Most of the old Civil War forts ringing the city, now owned by the National Park Service, could use better maintenance and programming. With the exception of Ward 3’s historic greenswards, like Fort Reno and Battery Kemble, the sites are overgrown and abandoned. But there’s a certain charm to these urban thickets, some of which comes from their emptiness: It’s hard to find places in the city where you can be completely alone. The most secluded of them all is Barnard Hill Park, in a sparsely-populated corner of Northeast, sandwiched between Bunker Hill Road and Eastern Avenue.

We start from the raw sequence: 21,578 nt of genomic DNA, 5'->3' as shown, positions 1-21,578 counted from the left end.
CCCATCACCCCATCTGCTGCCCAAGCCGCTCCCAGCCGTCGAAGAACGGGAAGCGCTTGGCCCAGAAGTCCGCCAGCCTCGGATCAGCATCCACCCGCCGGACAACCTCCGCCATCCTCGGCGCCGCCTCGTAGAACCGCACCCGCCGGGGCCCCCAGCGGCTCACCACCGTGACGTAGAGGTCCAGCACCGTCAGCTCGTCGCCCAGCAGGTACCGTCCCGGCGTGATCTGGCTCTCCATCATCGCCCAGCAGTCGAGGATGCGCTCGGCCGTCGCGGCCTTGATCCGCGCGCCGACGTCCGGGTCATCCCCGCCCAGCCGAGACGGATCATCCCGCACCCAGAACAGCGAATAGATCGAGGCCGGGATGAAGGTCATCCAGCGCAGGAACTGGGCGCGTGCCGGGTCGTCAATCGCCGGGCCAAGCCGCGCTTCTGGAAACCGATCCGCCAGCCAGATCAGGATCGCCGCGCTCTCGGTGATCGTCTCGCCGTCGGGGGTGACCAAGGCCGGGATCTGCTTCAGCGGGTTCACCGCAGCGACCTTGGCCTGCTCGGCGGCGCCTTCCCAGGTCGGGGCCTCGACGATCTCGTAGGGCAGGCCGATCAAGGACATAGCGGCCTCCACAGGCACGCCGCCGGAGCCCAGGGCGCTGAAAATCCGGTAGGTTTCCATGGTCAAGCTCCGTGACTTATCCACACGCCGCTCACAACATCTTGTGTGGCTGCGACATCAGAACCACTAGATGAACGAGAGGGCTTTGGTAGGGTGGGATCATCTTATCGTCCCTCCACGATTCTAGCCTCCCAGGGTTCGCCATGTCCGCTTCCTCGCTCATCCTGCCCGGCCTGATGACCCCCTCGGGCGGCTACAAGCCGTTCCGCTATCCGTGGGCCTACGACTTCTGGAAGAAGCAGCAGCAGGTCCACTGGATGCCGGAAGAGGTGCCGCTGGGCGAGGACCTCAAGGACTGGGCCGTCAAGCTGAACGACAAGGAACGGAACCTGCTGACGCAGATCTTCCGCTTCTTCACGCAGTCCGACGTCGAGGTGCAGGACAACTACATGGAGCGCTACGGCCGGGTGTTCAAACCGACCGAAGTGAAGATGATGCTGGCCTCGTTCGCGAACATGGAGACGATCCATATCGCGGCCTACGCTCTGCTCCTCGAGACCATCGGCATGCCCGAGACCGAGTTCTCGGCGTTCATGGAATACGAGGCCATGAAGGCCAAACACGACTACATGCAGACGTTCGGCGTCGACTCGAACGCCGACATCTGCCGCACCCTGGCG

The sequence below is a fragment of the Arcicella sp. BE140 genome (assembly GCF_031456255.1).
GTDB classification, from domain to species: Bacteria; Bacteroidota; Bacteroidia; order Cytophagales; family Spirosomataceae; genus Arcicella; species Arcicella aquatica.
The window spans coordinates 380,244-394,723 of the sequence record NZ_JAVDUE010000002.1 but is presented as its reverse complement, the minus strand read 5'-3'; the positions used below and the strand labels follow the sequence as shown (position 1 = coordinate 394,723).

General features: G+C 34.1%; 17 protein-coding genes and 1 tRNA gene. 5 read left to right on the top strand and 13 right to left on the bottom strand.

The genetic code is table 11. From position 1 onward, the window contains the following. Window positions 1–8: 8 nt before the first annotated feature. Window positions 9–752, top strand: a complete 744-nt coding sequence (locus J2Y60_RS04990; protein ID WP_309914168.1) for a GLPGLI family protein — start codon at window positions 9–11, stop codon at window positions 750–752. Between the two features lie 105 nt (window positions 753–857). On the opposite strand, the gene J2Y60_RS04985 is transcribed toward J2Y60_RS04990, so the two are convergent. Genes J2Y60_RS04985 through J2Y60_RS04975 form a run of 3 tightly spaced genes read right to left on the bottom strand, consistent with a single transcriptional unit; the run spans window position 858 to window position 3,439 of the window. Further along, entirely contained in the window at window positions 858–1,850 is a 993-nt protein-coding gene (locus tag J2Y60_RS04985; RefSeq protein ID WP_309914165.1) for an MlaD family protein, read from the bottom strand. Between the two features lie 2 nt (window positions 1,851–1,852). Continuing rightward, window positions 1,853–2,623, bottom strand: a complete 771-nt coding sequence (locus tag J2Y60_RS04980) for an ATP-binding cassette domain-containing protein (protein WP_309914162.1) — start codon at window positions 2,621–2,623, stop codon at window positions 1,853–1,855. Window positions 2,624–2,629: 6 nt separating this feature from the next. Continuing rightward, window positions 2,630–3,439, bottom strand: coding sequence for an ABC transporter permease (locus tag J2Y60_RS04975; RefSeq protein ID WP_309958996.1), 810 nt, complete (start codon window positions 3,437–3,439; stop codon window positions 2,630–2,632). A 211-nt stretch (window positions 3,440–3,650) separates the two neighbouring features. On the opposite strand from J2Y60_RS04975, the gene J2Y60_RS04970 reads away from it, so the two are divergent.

There was no telling, in 1861, that the park named after the guy who designed the whole system—Brigadier General John Barnard, at the request of General George McClellan—would turn out to be the least remembered. But it’s not for lack of merit. There’s a picnic table under a majestic, gnarled tree at the top of the mounded ridge that catches the last rays of sunlight on summer evenings. You can almost imagine a Union soldier on his way to the Capitol, trotting over the hill and stopping to enjoy the moment.